When I attended Buttonwillow Raceway a couple of weekends ago for the VTEC Club USA event, Hondas weren’t the only cars taking to the track over the course of the day.
Other sessions included a more traditional group of vehicles, with plenty of Miatas, M3s, WRXs and other track day favorites. While my primary plan was to cover the Hondas, I couldn’t help but be distracted by one of these other attendees – a super-clean and largely original looking Datsun 240Z.
The familiar shape of the orange S30 was unmistakable, especially when contrasted against the far newer cars it was sharing the track with. Then I noticed it was moving at a clip much quicker than its stock looks could ever suggest. I headed to its spot in the paddock for a closer inspection…
The 1972 240Z is owned by gentleman named Mario who originally hails from Oregon but has since relocated to Central California. He was out at Buttonwillow to enjoy the track day with some of his classic car-loving buddies.
After seeing how quick the car looked, I was very interested to learn what it was running in the engine department. I thought I’d heard the note of a turbo straight-six, and when Mario popped the hood I was expecting an RB or a JZ swap of some sort. But my assumption was wrong.
What I had actaully heard was indeed a turbocharged I6, but it was an L28ET motor originally pulled out of an ’82 280ZX Turbo. At one point these were popular swaps for early Z cars as they dropped right in with factory mounts, but you don’t see too many L28ET-powered S30s these days.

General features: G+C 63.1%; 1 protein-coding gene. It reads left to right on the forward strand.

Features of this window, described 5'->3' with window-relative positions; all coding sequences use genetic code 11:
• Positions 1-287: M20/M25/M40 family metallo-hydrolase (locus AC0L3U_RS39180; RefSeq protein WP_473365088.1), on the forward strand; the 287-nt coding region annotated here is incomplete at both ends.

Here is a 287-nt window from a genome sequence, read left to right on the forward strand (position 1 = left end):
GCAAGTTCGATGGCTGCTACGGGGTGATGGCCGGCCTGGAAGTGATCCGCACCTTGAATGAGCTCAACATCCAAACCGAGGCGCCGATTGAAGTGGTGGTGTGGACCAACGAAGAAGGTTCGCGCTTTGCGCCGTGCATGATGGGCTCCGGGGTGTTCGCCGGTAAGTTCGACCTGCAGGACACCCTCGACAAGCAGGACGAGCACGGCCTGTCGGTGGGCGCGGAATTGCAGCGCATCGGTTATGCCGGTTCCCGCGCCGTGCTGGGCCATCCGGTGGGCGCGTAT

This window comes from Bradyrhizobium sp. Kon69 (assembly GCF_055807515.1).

While the turbo SOHC inline-six makes a decent amount of power in stock form, Mario’s motor has been upgraded for an output of around 300 horsepower.
If there’s anything that suggests this Z is packing a bit more heat than a standard S30, then it has to be the 17-inch wheel and tire combo. The wheels are Grenade GX01s, a discontinued Japanese aftermarket wheel that was based on the design of the factory R34 Skyline GT-R item. Seventeens were a necessary upgrade to clear the big Porsche disc brakes that Mario has fitted.
The interior is just as clean as the exterior; additions here include a basic roll bar, Momo steering wheel and aftermarket bucket seats for track duty.
Is Mario’s Z the fastest or most exotic S30 we’ve featured? Nope. But I just love its simplicity.
There are no outrageous flares or crazy aero parts, and no 800hp motor under the hood. Instead, Mario’s built a car that fully retains the original beauty of the S30 while injecting just the right upgrades to make it perform at a modern level. In my books, it doesn’t get much better than that.